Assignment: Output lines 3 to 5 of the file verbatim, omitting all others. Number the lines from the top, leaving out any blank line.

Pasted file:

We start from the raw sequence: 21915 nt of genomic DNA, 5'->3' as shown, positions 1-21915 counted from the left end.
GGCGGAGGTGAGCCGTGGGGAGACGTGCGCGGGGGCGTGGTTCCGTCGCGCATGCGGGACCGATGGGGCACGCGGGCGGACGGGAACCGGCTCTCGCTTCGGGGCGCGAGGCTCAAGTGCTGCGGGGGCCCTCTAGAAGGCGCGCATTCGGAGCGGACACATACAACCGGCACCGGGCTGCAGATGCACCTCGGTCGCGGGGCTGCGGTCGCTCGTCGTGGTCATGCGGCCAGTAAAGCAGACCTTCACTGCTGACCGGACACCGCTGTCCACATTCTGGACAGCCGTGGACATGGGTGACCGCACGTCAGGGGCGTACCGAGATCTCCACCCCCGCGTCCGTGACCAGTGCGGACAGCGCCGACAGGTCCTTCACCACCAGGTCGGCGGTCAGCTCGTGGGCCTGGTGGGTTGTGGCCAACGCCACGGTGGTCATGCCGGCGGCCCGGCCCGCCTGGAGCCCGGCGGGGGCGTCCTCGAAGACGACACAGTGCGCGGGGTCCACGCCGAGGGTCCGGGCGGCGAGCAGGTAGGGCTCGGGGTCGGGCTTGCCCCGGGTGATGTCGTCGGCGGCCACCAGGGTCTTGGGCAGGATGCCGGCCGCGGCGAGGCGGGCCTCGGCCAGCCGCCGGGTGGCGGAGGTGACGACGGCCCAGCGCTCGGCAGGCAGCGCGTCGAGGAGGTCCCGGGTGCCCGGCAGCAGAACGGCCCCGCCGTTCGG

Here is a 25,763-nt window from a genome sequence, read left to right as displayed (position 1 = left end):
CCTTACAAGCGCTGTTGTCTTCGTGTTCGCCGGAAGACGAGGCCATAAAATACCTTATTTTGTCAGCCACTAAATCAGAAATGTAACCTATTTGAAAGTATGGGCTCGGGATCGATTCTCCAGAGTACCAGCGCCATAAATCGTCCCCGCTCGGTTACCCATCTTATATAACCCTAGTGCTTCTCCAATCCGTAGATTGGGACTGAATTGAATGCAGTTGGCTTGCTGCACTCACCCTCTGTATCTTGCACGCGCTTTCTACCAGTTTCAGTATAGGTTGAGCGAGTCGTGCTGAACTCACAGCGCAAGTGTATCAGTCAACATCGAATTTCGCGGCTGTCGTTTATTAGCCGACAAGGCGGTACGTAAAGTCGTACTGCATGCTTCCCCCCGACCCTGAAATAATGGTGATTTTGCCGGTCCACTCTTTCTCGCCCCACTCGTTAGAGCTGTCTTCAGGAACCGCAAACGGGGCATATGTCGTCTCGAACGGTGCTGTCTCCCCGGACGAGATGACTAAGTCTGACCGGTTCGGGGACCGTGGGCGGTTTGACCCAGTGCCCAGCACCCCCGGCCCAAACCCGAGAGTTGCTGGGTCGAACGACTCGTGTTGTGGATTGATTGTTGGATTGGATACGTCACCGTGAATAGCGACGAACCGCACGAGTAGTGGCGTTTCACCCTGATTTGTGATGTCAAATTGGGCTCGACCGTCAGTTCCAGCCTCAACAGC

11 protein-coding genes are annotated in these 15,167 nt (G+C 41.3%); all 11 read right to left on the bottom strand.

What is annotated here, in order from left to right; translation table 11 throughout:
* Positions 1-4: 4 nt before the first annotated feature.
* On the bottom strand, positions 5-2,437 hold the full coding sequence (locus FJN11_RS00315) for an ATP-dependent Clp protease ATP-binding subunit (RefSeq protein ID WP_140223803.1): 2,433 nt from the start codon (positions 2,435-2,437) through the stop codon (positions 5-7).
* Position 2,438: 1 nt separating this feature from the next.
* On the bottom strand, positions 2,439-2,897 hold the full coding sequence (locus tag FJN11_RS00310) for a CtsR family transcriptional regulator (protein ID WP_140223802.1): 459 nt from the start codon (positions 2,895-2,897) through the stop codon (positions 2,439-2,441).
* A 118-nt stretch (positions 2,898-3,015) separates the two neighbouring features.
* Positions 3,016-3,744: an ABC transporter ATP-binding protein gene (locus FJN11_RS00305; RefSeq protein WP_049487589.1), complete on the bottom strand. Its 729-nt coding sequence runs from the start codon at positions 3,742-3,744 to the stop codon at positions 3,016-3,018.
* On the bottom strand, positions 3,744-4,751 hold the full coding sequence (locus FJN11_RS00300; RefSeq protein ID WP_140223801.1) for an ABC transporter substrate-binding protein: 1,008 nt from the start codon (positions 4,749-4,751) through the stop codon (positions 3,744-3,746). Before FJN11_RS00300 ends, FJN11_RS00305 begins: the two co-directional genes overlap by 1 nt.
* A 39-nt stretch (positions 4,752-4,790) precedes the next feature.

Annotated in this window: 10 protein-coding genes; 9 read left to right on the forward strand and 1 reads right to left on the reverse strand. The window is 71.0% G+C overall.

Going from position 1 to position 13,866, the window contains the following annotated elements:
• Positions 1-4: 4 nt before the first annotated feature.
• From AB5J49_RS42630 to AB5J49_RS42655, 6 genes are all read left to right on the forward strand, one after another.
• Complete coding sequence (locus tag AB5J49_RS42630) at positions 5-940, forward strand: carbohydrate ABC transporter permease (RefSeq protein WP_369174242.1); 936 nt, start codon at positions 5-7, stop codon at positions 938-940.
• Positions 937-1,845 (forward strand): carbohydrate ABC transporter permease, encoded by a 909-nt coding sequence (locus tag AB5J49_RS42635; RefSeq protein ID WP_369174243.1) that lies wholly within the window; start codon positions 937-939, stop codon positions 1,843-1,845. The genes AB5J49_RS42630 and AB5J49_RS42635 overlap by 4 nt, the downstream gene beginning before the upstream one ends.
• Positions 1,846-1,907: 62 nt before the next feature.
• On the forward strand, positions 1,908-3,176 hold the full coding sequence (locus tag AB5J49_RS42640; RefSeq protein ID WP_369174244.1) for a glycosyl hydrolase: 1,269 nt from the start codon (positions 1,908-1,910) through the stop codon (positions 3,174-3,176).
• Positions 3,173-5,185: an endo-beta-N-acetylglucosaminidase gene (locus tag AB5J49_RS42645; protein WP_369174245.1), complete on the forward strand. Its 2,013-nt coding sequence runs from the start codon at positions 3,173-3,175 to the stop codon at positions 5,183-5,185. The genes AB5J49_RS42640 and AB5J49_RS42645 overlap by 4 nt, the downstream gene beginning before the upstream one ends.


Here is a 25,763-nt window from a genome sequence, read left to right as displayed (position 1 = left end):
CCTTACAAGCGCTGTTGTCTTCGTGTTCGCCGGAAGACGAGGCCATAAAATACCTTATTTTGTCAGCCACTAAATCAGAAATGTAACCTATTTGAAAGTATGGGCTCGGGATCGATTCTCCAGAGTACCAGCGCCATAAATCGTCCCCGCTCGGTTACCCATCTTATATAACCCTAGTGCTTCTCCAATCCGTAGATTGGGACTGAATTGAATGCAGTTGGCTTGCTGCACTCACCCTCTGTATCTTGCACGCGCTTTCTACCAGTTTCAGTATAGGTTGAGCGAGTCGTGCTGAACTCACAGCGCAAGTGTATCAGTCAACATCGAATTTCGCGGCTGTCGTTTATTAGCCGACAAGGCGGTACGTAAAGTCGTACTGCATGCTTCCCCCCGACCCTGAAATAATGGTGATTTTGCCGGTCCACTCTTTCTCGCCCCACTCGTTAGAGCTGTCTTCAGGAACCGCAAACGGGGCATATGTCGTCTCGAACGGTGCTGTCTCCCCGGACGAGATGACTAAGTCTGACCGGTTCGGGGACCGTGGGCGGTTTGACCCAGTGCCCAGCACCCCCGGCCCAAACCCGAGAGTTGCTGGGTCGAACGACTCGTGTTGTGGATTGATTGTTGGATTGGATACGTCACCGTGAATAGCGACGAACCGCACGAGTAGTGGCGTTTCACCCTGATTTGTGATGTCAAATTGGGCTCGACCGTCAGTTCCAGCCTCAACAGC

11 protein-coding genes are annotated in these 15,167 nt (G+C 41.3%); all 11 read right to left on the bottom strand.